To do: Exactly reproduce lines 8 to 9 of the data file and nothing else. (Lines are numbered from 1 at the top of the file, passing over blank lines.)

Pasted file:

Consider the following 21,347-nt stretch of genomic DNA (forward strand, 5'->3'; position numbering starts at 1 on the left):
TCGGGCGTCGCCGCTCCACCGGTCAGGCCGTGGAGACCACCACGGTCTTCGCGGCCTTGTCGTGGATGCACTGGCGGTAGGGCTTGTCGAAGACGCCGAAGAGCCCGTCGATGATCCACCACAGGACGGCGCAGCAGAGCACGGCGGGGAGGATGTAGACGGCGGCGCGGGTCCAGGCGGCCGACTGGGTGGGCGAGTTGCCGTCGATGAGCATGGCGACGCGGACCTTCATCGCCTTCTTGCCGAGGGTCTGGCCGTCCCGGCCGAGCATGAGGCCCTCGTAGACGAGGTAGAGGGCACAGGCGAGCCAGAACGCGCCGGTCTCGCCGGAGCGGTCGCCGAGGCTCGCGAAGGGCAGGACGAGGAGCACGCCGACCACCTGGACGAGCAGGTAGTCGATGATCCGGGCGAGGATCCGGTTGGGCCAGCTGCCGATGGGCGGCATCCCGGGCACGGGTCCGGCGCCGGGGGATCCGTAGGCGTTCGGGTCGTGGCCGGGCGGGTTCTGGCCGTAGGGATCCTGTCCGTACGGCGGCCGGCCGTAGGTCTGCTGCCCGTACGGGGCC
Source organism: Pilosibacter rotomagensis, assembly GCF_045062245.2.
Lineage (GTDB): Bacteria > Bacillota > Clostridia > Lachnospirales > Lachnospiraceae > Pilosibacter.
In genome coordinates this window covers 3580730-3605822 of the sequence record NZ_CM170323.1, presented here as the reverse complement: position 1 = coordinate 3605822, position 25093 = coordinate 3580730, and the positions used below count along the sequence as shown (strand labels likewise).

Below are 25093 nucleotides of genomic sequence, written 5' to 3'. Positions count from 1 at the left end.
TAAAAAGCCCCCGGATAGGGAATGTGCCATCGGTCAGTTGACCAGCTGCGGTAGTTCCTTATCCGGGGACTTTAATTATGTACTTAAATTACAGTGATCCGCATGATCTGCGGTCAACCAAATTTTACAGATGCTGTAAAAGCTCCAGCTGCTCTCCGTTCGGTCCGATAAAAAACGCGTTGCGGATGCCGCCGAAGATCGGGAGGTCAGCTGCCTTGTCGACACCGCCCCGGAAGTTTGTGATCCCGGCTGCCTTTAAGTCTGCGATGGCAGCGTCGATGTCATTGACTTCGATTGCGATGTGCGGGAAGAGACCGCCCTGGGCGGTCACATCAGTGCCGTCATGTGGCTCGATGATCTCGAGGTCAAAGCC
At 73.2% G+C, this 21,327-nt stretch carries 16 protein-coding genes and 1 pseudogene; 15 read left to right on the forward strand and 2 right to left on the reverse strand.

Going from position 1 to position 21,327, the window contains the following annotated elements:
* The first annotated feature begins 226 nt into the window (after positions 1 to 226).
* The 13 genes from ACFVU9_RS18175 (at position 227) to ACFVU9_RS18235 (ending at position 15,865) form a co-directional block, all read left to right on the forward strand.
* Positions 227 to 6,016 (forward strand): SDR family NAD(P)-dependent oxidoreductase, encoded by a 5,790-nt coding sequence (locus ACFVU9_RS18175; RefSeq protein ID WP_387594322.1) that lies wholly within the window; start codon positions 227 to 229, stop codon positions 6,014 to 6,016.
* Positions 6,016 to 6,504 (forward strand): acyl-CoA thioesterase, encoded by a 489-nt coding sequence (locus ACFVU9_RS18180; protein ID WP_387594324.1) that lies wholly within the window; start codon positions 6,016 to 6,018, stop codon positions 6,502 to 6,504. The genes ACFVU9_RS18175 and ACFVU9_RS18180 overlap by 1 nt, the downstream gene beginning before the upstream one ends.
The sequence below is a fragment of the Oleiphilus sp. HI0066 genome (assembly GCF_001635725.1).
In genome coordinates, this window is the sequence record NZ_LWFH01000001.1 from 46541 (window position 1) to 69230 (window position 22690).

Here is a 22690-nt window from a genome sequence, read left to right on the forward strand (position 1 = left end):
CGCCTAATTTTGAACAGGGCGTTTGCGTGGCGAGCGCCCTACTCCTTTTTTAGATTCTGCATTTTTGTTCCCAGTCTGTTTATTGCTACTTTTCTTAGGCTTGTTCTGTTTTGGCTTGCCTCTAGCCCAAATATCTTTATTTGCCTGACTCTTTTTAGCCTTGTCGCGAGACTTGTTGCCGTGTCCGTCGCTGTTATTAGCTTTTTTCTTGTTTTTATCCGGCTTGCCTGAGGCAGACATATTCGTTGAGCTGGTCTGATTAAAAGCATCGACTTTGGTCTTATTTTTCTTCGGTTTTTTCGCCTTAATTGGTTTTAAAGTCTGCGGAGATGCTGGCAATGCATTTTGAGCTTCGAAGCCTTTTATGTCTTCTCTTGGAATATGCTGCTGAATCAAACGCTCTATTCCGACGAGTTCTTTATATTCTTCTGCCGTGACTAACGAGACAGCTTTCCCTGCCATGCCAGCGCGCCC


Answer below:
At 73.2% G+C, this 21,327-nt stretch carries 16 protein-coding genes and 1 pseudogene; 15 read left to right on the forward strand and 2 right to left on the reverse strand.

Going from position 1 to position 21,327, the window contains the following annotated elements: